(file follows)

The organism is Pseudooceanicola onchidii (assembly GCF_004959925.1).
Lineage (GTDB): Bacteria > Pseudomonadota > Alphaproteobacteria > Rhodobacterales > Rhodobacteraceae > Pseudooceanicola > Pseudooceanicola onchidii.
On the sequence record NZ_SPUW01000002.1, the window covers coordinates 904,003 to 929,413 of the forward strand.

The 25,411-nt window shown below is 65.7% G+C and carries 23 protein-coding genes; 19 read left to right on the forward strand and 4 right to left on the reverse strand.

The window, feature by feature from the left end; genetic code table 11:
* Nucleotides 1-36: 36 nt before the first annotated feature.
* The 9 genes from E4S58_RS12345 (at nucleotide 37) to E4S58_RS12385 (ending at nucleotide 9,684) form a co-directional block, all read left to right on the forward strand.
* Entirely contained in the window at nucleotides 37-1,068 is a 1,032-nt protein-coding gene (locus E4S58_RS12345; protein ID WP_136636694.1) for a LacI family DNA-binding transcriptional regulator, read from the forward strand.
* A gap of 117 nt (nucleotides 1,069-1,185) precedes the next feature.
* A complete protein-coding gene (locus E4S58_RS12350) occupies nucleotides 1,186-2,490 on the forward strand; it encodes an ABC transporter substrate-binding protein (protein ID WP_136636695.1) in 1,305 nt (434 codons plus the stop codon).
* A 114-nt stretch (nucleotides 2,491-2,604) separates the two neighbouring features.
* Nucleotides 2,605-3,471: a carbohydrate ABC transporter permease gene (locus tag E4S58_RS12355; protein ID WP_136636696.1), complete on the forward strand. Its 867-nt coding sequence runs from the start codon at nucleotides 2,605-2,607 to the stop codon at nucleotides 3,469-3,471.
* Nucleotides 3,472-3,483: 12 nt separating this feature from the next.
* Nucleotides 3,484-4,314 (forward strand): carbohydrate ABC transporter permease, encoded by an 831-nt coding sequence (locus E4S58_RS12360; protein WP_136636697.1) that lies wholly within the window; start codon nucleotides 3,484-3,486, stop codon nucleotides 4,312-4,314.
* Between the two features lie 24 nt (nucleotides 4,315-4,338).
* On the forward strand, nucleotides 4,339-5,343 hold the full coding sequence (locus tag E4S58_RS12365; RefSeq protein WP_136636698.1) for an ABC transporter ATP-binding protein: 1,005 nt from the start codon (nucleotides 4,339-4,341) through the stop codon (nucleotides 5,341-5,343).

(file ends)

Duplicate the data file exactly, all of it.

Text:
The organism is Pseudooceanicola onchidii (assembly GCF_004959925.1).
Lineage (GTDB): Bacteria > Pseudomonadota > Alphaproteobacteria > Rhodobacterales > Rhodobacteraceae > Pseudooceanicola > Pseudooceanicola onchidii.
On the sequence record NZ_SPUW01000002.1, the window covers coordinates 904,003 to 929,413 of the forward strand.

The 25,411-nt window shown below is 65.7% G+C and carries 23 protein-coding genes; 19 read left to right on the forward strand and 4 right to left on the reverse strand.

The window, feature by feature from the left end; genetic code table 11:
* Nucleotides 1-36: 36 nt before the first annotated feature.
* The 9 genes from E4S58_RS12345 (at nucleotide 37) to E4S58_RS12385 (ending at nucleotide 9,684) form a co-directional block, all read left to right on the forward strand.
* Entirely contained in the window at nucleotides 37-1,068 is a 1,032-nt protein-coding gene (locus E4S58_RS12345; protein ID WP_136636694.1) for a LacI family DNA-binding transcriptional regulator, read from the forward strand.
* A gap of 117 nt (nucleotides 1,069-1,185) precedes the next feature.
* A complete protein-coding gene (locus E4S58_RS12350) occupies nucleotides 1,186-2,490 on the forward strand; it encodes an ABC transporter substrate-binding protein (protein ID WP_136636695.1) in 1,305 nt (434 codons plus the stop codon).
* A 114-nt stretch (nucleotides 2,491-2,604) separates the two neighbouring features.
* Nucleotides 2,605-3,471: a carbohydrate ABC transporter permease gene (locus tag E4S58_RS12355; protein ID WP_136636696.1), complete on the forward strand. Its 867-nt coding sequence runs from the start codon at nucleotides 2,605-2,607 to the stop codon at nucleotides 3,469-3,471.
* Nucleotides 3,472-3,483: 12 nt separating this feature from the next.
* Nucleotides 3,484-4,314 (forward strand): carbohydrate ABC transporter permease, encoded by an 831-nt coding sequence (locus E4S58_RS12360; protein WP_136636697.1) that lies wholly within the window; start codon nucleotides 3,484-3,486, stop codon nucleotides 4,312-4,314.
* Between the two features lie 24 nt (nucleotides 4,315-4,338).
* On the forward strand, nucleotides 4,339-5,343 hold the full coding sequence (locus tag E4S58_RS12365; RefSeq protein WP_136636698.1) for an ABC transporter ATP-binding protein: 1,005 nt from the start codon (nucleotides 4,339-4,341) through the stop codon (nucleotides 5,341-5,343).